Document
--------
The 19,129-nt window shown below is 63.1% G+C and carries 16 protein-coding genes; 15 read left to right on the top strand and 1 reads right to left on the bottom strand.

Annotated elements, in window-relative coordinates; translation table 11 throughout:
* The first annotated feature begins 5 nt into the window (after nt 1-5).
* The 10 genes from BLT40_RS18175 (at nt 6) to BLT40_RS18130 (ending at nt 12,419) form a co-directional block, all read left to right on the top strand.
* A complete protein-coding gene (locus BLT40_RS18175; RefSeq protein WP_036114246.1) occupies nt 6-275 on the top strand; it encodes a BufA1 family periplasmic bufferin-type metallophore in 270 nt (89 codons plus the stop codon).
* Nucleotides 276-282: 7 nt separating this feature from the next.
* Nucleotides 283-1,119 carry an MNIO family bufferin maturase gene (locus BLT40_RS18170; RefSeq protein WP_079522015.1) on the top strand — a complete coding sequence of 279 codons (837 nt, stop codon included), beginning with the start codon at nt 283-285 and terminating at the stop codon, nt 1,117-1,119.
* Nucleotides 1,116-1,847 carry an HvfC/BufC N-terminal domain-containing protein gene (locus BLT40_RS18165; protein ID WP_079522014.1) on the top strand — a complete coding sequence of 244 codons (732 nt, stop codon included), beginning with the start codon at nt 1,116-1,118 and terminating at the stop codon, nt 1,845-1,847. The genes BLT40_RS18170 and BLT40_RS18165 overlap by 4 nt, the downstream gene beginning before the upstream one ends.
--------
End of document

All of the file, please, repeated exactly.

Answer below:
The 19,129-nt window shown below is 63.1% G+C and carries 16 protein-coding genes; 15 read left to right on the top strand and 1 reads right to left on the bottom strand.

Annotated elements, in window-relative coordinates; translation table 11 throughout:
* The first annotated feature begins 5 nt into the window (after nt 1-5).
* The 10 genes from BLT40_RS18175 (at nt 6) to BLT40_RS18130 (ending at nt 12,419) form a co-directional block, all read left to right on the top strand.
* A complete protein-coding gene (locus BLT40_RS18175; RefSeq protein WP_036114246.1) occupies nt 6-275 on the top strand; it encodes a BufA1 family periplasmic bufferin-type metallophore in 270 nt (89 codons plus the stop codon).
* Nucleotides 276-282: 7 nt separating this feature from the next.
* Nucleotides 283-1,119 carry an MNIO family bufferin maturase gene (locus BLT40_RS18170; RefSeq protein WP_079522015.1) on the top strand — a complete coding sequence of 279 codons (837 nt, stop codon included), beginning with the start codon at nt 283-285 and terminating at the stop codon, nt 1,117-1,119.
* Nucleotides 1,116-1,847 carry an HvfC/BufC N-terminal domain-containing protein gene (locus BLT40_RS18165; protein ID WP_079522014.1) on the top strand — a complete coding sequence of 244 codons (732 nt, stop codon included), beginning with the start codon at nt 1,116-1,118 and terminating at the stop codon, nt 1,845-1,847. The genes BLT40_RS18170 and BLT40_RS18165 overlap by 4 nt, the downstream gene beginning before the upstream one ends.